4 interactions (flows). The mechanism of building blocks provides the ability to deal with the perpetual novelty of the environment. The formation of internal models [2] enables agents to anticipate and evaluate the future effect of potential actions. This later mechanism is not clearly demonstrated by this book; however, this insufficiency is hardly unique in the world of artificial intelligence, machine learning, and artificial life. The trading and combat interactions between agents result in an exchange (voluntary or involuntary) of resources between agents. Mating produces offspring that reflect the traits of their parents. The availability of resources imposes realistic regulation on population size. Cooperation, symbiosis, parasitism, mimicry, complex offensive and defensive strategies, arms races, the evolution of money, and many other phenomena associated with complex adaptive systems have been reported from computer simulations using ECHO. The generality of ECHO can be tested by a careful mapping into the ECHO framework of each existing artificial ecology in the field of artificial life --- perhaps starting with the group of eight artificial systems cited above [4-11]. Each of these systems contains (amid a great deal of operational clutter) a few of ECHO's mechanisms and properties (albeit in very different guises). Each has demonstrated one (or a few) of the emergent behaviors attainable by ECHO. The test imposed by such a careful mapping will probably necessitate elucidation of various details that are necessarily missing from this first book (which was intended for a general scientific audience). The predictive power of ECHO can be tested by determining what additional emergent phenomena can be

5 detected in these existing artificial ecologies (either by looking for previously overlooked occurrences of these phenomena or by enhancing these systems in directions suggested by ECHO so as to produce these additional phenomena). I would specifically nominate Skipper's rarely-cited "computer zoo" involving migrating flocks of fragments of assembly code [9] for special attention among this group of eight artificial systems. Skipper's 1992 work contains more direct analogies to ECHO's mechanisms and properties than the other seven systems; it also demonstrates numerous interesting emergent phenomena. It arguably contains an occurrence of the emergence of hierarchy (metazoans) that is not present in most other artificial ecologies (and has yet to appear in any ECHO simulation of which I am aware). The book contains five chapters. The first provides the basic elements and describes the three mechanisms and four properties. The second chapter discusses adaptive agents, credit assignment, rule discovery, and internal models in terms reminiscent of the genetic classifier system [2]. The third chapter deals with interactions between the independent agents, such as trading, combat, sexual reproduction, and adhesion. The fourth chapter deals with simulating ECHO. The fifth chapter sets out Holland's approach to testing the usefulness of a new theory. This book is fundamental reading for anyone seriously interested in understanding complex adaptive systems and artificial life. References 1. Holland, John H. (1975). Adaptation in Natural and Artificial Systems: An Introductory Analysis with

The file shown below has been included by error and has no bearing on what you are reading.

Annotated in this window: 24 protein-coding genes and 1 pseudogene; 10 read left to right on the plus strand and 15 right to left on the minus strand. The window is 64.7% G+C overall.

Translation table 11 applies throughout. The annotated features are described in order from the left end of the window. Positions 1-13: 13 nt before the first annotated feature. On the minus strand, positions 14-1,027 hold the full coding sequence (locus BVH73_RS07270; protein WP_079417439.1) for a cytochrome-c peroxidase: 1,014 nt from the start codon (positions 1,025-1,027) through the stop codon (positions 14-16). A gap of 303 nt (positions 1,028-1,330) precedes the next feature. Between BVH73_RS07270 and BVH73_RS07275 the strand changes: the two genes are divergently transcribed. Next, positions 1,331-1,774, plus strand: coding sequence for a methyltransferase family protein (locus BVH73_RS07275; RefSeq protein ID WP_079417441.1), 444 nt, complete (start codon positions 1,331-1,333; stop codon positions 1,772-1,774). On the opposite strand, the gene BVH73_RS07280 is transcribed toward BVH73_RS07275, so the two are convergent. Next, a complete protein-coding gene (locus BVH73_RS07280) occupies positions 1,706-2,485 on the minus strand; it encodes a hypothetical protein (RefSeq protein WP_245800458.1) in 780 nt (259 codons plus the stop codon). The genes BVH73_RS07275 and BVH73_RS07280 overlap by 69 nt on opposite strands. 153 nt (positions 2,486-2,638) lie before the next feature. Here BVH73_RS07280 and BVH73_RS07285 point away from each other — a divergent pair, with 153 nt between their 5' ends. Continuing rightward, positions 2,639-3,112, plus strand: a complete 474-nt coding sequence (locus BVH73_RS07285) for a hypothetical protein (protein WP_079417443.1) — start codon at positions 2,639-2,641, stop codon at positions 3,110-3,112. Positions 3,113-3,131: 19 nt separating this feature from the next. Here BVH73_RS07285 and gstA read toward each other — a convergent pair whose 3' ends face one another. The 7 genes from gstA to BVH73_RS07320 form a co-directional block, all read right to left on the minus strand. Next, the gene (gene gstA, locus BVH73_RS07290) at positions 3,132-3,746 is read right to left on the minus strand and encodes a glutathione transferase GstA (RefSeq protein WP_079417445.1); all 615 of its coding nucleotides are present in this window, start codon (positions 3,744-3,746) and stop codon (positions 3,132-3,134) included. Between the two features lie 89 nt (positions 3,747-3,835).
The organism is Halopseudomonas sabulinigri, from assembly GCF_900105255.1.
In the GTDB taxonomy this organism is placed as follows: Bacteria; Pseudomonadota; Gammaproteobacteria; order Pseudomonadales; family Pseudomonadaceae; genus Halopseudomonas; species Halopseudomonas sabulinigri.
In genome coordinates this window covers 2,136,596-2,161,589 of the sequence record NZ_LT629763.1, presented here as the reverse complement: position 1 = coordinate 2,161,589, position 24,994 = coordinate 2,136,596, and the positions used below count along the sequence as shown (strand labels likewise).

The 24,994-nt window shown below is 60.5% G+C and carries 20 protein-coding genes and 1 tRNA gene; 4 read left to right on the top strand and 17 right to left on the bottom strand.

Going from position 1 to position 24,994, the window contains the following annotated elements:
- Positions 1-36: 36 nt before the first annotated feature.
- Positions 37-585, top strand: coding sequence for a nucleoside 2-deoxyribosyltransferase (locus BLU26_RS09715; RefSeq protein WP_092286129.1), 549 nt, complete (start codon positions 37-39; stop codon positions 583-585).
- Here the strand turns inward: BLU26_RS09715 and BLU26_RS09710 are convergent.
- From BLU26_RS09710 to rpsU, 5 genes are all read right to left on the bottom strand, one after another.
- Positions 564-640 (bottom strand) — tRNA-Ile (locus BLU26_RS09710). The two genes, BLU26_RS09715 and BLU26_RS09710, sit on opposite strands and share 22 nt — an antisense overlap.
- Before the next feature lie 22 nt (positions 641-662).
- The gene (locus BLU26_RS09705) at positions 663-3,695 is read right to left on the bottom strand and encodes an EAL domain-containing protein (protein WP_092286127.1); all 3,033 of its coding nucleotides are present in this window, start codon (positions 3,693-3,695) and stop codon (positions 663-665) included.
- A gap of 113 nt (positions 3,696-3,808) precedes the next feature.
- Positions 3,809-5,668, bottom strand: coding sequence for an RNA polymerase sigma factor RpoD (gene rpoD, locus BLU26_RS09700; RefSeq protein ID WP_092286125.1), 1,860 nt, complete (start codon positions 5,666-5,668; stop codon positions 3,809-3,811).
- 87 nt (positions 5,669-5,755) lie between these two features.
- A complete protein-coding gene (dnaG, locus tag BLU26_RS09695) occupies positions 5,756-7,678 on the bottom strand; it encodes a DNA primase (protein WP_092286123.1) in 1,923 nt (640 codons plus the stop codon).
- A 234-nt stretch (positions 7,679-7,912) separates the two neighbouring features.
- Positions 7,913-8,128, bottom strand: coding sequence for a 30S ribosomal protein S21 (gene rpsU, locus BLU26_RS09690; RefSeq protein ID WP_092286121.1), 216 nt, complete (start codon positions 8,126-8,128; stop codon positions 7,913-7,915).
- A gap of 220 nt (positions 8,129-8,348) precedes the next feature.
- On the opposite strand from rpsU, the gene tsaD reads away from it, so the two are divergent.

6 Applications to Biology, Control, and Artificial Intelligence. Ann Arbor, MI: University of Michigan Press. Second edition (1992) now available from the MIT Press. 2. Holland, John H, Holyoak, K.J., Nisbett, R.E., and Thagard, P.A. (l986). Induction: Processes of Inference, Learning, and Discovery. Cambridge, MA: The MIT Press. 3. Holland, John H. (1995). Hidden Order: How Adaptation Builds Complexity. Reading, MA: Addison- Wesley. 4. Lindgren, Kristian. (1991). Evolutionary phenomena in simple dynamics. In Langton, Christopher, Taylor, Charles, Farmer, J. Doyne, and Rasmussen, Steen (editors). Artificial Life II, SFI Studies in the Sciences of Complexity. Volume X. Redwood City, CA: Addison-Wesley. Pages Rasmussen, Steen, Knudsen, Carsten, Feldberg, Rasmus, and Hindsholm, Morten. (1990). The coreworld: Emergence and evolution of cooperative structures in a computational chemistry. In Forrest, Stephanie (editor). Emergent Computation: Self- Organizing, Collective, and Cooperative Computing Networks. Cambridge, MA: The MIT Press. Pages Rasmussen, Steen, Knudsen, Carsten, and Feldberg, Rasmus. (1991). Dynamics of programmable matter. In Langton, Christopher, Taylor, Charles, Farmer, J. Doyne, and Rasmussen, Steen (editors). Artificial Life II, SFI Studies in the Sciences of Complexity. Volume X. Redwood City, CA: Addison-Wesley. Pages

7 7. Ray, Thomas S. (1991). An approach to the synthesis of life. In Langton, Christopher, Taylor, Charles, Farmer, J. Doyne, and Rasmussen, Steen (editors). Artificial Life II, SFI Studies in the Sciences of Complexity. Volume X. Redwood City, CA: Addison- Wesley. Pages Shanahan, Murray. (1994). Evolutionary automata. In Brooks, Rodney and Maes, Pattie (editors). Artificial Life IV: Proceedings of the Fourth International Workshop on the Synthesis and Simulation of Living Systems. Cambridge, MA: The MIT Press. Pages Skipper, Jakob. (1992). The complete zoo evolution in a box. In Varela, Francisco J., and Bourgine, Paul (editors). Toward a Practice of Autonomous Systems: Proceedings of the First European Conference on Artificial Life. Cambridge, MA: The MIT Press. Pages Werner, Gregory M. and Dyer, Michael G. (1991). Evolution of communication in artificial organisms. In Langton, Christopher G., Taylor, Charles, Farmer, J. Doyne, and Rasmussen, Steen (editors). Artificial Life II, SFI Studies in the Sciences of Complexity. Volume X. Redwood City, CA: Addison-Wesley. Pages Ackley, David H. and Littman, Michael L Interactions between learning and evolution. In Langton, Christopher, Taylor, Charles, Farmer, J. Doyne, and Rasmussen, Steen (editors). Artificial Life II, SFI Studies in the Sciences of Complexity. Volume X. Redwood City, CA: Addison-Wesley. Pages